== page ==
Irish Examiner view: Climate collapse means we need to work together

The Green Party might have forced Fine Gael and Fianna Fáil to take environmental matters more seriously than they otherwise would have, but it remains to be seen if the government deal moves beyond the theoretical.
Irish Examiner view: Climate collapse means we need to work together
Picture: Stock
Picture: Stock

The Green Party might have forced Fine Gael and Fianna Fáil to take environmental matters more seriously than they otherwise would have, but it remains to be seen if the government deal moves beyond the theoretical.

Yet, there are too many indications that the cultural aversion to tackling these unavoidable issues remains.

Tánaiste Simon Coveney has already suggested a 7% cut in emissions won’t happen in the first few years, but will average out over a longer term.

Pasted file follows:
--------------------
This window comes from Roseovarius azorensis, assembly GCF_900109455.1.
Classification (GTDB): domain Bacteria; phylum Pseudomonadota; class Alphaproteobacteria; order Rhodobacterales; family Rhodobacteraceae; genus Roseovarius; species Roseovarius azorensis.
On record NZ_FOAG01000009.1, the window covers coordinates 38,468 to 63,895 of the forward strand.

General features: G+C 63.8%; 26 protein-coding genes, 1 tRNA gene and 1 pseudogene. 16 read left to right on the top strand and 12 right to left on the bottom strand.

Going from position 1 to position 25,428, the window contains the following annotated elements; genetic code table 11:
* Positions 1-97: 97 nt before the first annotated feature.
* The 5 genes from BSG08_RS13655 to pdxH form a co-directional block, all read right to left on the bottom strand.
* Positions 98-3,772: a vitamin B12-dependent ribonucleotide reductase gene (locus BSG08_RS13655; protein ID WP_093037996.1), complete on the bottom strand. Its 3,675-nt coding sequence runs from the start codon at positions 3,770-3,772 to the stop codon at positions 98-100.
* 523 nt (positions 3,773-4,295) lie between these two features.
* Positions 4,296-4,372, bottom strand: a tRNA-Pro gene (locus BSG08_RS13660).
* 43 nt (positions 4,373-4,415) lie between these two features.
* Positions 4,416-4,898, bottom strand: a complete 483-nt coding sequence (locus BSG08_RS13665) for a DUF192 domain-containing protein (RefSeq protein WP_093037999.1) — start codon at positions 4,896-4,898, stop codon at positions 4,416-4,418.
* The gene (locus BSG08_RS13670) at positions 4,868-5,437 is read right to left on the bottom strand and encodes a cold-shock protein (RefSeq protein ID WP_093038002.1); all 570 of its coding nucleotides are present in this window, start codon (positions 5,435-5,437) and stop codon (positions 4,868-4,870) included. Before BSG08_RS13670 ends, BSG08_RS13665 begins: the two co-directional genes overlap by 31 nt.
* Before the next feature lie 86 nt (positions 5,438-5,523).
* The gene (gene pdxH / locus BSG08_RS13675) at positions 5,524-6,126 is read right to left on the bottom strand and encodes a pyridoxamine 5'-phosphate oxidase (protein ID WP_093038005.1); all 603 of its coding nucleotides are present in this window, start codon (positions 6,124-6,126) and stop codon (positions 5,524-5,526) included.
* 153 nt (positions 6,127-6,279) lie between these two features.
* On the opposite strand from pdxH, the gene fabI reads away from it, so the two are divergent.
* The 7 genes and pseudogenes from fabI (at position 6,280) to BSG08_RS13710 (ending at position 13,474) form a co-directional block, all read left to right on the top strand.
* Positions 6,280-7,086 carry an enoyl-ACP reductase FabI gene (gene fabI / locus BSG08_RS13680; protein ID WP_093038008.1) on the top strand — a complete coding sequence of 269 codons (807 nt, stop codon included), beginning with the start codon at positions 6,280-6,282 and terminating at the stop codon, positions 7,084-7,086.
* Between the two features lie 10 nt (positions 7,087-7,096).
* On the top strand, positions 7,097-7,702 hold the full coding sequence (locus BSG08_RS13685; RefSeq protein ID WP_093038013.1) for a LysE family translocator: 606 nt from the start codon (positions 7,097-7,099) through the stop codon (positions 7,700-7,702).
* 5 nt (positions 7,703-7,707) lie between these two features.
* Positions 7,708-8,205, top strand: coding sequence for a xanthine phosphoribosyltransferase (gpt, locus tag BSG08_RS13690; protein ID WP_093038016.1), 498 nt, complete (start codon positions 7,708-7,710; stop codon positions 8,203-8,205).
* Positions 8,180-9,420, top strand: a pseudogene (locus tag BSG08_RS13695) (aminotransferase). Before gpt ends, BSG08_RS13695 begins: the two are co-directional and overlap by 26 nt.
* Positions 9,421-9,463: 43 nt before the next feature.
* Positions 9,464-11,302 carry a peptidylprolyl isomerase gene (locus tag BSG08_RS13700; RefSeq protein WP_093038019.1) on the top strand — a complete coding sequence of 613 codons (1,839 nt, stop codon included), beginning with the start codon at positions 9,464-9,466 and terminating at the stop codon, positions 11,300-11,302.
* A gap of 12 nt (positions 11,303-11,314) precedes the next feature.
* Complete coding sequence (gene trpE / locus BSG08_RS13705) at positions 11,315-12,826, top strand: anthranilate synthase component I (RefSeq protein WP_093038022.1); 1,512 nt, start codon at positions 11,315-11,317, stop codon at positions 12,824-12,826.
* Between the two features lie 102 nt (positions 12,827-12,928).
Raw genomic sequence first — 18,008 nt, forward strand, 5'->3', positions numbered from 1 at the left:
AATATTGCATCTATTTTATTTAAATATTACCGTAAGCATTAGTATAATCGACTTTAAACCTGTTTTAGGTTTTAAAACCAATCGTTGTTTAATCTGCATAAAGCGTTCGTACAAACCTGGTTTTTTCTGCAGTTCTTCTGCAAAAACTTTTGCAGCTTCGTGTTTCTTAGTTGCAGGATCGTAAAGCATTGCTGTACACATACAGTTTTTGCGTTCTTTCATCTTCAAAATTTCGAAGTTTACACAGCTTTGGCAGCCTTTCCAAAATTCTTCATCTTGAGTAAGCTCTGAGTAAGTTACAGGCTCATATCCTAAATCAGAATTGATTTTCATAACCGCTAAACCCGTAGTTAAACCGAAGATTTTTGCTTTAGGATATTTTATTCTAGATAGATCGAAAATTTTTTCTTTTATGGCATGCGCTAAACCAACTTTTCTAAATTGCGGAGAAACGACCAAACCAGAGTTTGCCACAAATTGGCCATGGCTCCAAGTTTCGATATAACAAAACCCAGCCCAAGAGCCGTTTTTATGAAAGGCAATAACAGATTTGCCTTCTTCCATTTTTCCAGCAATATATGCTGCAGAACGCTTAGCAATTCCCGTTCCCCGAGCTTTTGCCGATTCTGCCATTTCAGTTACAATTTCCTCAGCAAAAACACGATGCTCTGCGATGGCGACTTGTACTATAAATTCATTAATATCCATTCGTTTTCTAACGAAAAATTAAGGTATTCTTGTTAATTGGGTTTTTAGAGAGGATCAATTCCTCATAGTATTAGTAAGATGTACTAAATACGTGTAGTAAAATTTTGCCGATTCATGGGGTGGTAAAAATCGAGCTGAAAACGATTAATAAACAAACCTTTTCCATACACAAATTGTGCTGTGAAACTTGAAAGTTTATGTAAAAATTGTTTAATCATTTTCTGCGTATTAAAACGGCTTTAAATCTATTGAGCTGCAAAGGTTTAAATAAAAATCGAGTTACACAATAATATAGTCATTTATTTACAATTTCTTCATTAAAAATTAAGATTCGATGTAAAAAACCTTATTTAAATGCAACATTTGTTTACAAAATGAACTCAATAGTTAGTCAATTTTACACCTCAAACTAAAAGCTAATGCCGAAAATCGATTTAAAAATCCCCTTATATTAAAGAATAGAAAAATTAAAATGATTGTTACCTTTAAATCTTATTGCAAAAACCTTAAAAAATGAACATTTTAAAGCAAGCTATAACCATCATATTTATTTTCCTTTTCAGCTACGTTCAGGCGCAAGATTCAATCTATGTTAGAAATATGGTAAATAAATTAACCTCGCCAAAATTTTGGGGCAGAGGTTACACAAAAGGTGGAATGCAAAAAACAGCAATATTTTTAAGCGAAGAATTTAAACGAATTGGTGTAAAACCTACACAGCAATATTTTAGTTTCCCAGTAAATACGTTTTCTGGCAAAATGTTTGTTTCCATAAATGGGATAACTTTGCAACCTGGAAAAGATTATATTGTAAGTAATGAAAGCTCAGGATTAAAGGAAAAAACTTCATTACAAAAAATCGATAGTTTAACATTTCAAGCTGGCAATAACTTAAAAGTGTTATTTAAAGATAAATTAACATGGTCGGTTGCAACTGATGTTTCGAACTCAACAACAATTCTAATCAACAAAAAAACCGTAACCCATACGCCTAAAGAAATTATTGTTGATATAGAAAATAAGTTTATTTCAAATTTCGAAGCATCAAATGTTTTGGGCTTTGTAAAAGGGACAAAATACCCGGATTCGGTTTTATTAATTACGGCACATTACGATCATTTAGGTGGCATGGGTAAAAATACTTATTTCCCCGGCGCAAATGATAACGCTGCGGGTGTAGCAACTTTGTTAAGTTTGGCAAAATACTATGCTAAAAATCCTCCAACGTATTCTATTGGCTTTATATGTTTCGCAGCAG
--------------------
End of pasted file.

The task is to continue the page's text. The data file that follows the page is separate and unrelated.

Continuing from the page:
Earlier, he and some peers ruled out any reduction in the national herd.

This ambiguity is one of the reasons that the Supreme Court yesterday heard arguments from the Friends of the Irish Environment over a High Court refusal to quash the Government’s National Mitigation Plan, because, they say, it is inadequate.

Like anything that demands huge cultural and personal change, the detail is hotly contested.

What is not contested any longer is the capacity of climate change to destroy our world.

Extremists at either end of the argument must accept this and work towards an achievable compromise.

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